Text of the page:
Oct 12, 2013; Washington, DC, USA; (EDITORS NOTE: caption correction) Colorado Avalanche goaltender Semyon Varlamov (1) makes a save on Washington Capitals left wing Jason Chimera (25) during the first period at Verizon Center. Mandatory Credit: Geoff Burke-USA TODAY Sports

What We Learned: Avalanche - Capitals

Anyone who thought the Avalanche would be off to the second-best start in franchise history raise your hand. Not you, liar. Put it down.

The fact of the matter is that while some thought this team would be drastically improved, nobody could have seen this start. The Avalanche have been nearly flawless. They’re getting top to bottom production from the forwards, over-achievement from the defensemen, and all-world performances from the goaltenders.

Can this last? Only time will tell, but the Avalanche have looked mostly dominant so far this season. Here’s what we learned from Saturday’s 5-1 win over the Capitals.

Start the Vezina Hype

Yes, I’m aware we’re just five games in and Semyon Varlamov has four of the starts. Yes, I’m aware that it’s a little ridiculous to start award hype this prematurely. But I don’t care.

Anyone watching these games can see that Varly has been outstanding in each and every one of his starts so far but just look at the numbers to date: 4-0-0, 1.00 GAA, .970 save percentage. And he’s not stopping 20 shots per night; this group is giving them up in bunches yet it’s not stopping Varlamov. That is bonkers. Will he keep those absurd numbers up? Doubtful, but I don’t see them getting drastically worse.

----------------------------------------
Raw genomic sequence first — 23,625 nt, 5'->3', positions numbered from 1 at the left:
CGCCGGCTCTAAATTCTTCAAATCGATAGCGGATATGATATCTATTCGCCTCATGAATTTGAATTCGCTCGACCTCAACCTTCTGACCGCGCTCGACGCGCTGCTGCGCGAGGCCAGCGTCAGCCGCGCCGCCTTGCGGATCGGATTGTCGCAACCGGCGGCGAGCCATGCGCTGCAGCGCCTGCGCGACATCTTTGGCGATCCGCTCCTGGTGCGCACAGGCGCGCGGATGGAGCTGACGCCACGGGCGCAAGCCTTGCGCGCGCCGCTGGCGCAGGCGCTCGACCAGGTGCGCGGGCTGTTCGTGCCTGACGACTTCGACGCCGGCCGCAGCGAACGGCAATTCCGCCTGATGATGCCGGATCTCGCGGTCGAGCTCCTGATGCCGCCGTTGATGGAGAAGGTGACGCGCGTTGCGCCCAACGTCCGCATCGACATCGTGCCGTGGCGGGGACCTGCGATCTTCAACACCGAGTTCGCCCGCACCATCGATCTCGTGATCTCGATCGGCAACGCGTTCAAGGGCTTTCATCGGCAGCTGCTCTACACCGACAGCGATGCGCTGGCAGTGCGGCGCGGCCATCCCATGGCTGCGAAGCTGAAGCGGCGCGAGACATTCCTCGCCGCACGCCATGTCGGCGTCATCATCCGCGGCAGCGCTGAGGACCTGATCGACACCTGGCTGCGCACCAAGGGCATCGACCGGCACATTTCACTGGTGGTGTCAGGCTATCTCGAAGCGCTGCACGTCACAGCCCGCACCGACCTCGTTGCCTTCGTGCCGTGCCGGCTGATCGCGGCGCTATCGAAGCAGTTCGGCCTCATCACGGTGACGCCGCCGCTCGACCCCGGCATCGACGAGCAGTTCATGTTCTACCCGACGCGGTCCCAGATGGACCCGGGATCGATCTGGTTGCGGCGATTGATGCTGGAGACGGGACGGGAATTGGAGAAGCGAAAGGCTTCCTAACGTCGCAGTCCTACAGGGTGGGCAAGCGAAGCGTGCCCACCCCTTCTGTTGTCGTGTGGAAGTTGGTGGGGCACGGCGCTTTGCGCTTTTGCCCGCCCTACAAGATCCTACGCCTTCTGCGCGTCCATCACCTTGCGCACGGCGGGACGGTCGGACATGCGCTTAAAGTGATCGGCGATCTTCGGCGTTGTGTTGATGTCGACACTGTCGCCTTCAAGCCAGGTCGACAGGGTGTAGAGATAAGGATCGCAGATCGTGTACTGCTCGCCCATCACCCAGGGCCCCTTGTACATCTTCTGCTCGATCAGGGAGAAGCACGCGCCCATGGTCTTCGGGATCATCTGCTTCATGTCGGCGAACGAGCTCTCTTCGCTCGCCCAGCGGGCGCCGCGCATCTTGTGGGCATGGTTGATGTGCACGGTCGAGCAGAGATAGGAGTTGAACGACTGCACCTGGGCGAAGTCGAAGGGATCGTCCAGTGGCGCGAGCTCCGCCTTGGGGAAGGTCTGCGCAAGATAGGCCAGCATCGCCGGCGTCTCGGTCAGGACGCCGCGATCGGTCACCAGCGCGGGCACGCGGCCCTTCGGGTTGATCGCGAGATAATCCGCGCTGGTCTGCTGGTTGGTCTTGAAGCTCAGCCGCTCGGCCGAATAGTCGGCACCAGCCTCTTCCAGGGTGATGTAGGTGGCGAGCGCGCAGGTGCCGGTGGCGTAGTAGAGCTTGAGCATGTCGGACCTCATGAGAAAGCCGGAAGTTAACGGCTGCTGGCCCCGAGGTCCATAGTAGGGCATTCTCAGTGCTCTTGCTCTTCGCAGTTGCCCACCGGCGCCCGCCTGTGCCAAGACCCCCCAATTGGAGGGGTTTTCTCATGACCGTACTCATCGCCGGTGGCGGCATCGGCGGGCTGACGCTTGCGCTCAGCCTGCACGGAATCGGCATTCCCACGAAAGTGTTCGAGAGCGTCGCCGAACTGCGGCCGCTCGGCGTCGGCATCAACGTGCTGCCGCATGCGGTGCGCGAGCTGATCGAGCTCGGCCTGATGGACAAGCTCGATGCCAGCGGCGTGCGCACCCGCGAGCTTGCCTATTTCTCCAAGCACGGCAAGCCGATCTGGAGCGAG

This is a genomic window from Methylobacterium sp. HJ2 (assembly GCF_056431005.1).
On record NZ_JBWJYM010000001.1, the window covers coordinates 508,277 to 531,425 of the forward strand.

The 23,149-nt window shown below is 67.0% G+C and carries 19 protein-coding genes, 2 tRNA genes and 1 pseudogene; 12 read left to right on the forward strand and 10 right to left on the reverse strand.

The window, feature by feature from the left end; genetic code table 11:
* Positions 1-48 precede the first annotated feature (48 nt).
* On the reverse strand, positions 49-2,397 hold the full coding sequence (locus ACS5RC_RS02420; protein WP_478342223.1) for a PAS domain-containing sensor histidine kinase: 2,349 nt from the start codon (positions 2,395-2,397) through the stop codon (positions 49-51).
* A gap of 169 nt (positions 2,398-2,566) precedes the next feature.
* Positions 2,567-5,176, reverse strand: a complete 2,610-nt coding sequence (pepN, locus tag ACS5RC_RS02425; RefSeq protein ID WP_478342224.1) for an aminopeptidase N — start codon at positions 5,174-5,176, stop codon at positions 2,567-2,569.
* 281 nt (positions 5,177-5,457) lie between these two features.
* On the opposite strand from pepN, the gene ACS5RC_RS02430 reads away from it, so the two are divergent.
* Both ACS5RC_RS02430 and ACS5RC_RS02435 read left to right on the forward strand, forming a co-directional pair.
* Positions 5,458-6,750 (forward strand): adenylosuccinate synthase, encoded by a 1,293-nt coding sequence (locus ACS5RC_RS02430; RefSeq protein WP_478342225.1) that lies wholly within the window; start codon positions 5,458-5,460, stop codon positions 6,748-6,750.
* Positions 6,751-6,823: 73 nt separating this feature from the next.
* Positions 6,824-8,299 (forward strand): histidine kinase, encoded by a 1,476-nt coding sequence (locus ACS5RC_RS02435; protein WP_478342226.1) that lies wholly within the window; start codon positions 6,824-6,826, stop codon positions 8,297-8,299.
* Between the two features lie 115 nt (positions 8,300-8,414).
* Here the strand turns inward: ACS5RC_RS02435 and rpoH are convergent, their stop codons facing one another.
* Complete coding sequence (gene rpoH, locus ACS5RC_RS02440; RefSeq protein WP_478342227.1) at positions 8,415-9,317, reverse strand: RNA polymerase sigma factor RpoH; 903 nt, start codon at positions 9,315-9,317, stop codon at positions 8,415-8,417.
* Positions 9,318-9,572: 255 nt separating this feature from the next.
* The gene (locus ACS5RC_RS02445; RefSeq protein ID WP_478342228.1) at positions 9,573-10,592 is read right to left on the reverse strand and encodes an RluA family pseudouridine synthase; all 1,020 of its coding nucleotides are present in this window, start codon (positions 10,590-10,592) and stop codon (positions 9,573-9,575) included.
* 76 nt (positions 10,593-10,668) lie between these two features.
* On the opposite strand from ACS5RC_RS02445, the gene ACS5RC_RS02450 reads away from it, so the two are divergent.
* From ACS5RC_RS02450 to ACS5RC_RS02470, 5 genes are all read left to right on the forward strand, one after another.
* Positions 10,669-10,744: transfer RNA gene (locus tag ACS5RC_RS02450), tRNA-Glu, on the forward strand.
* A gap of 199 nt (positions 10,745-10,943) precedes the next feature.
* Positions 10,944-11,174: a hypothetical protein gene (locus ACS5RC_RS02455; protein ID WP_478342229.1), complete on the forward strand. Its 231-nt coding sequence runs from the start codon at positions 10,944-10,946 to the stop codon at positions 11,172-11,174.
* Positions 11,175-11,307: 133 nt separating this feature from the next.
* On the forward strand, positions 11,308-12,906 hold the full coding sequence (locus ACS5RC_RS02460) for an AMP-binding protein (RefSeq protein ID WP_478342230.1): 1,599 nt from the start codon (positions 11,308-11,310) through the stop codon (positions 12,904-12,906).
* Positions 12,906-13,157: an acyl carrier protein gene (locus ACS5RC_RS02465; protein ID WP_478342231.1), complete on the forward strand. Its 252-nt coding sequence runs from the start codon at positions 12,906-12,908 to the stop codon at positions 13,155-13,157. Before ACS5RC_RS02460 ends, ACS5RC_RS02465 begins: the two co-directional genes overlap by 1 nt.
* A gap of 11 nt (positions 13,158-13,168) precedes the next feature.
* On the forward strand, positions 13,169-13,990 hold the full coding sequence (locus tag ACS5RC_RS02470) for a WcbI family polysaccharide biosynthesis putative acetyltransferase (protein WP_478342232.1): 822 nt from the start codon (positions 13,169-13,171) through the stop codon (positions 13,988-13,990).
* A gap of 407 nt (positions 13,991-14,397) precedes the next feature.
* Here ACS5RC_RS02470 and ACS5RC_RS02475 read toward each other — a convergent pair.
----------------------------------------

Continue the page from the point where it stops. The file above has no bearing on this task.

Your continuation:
Why? Varlamov is playing with a level of confidence that we haven’t seen before. He looks sure of himself that no matter where the shot is coming from, he’ll be able to stop it. I don’t know if that’s confidence in his own game that he developed in the offseason or if that’s the Francois Allaire/Patrick Roy effect, but it’s showing.

Varlamov is certain he’s going to stop the puck each and every time and it shows. So far, he’s pretty much been doing that. So let’s start the hype train. And it doesn’t stop until Varly says it does.

This Might Be The Deepest Forward Unit In Hockey

I’ve been saying this before but it could use some reiterating: from top to bottom, this might be the best group of forwards going right now. They roll three quality lines that are a threat to score each time they’re on the ice, starting with the Duchene-Downie-O’Reilly line. The speed of this line combined with the grit and physicality of the latter two really makes it difficult for the opposition to handle, especially combined with the skill that Duchene brings to the table.

The second line of Landeskog-Stastny-Tanguay has been making noise so far but finally found the score sheet in a big way on Saturday, with Tanger picking up a pair of goals while Landy and Stastny each had a pair of assists. This line brings the skill and the playmaking ability in spades; it’s Landeskog as the physical presence that makes this a complete line. He gets in the muck, wins the battles, and drives to the net with aplomb. The top top lines will certainly benefit one another if they’re playing well.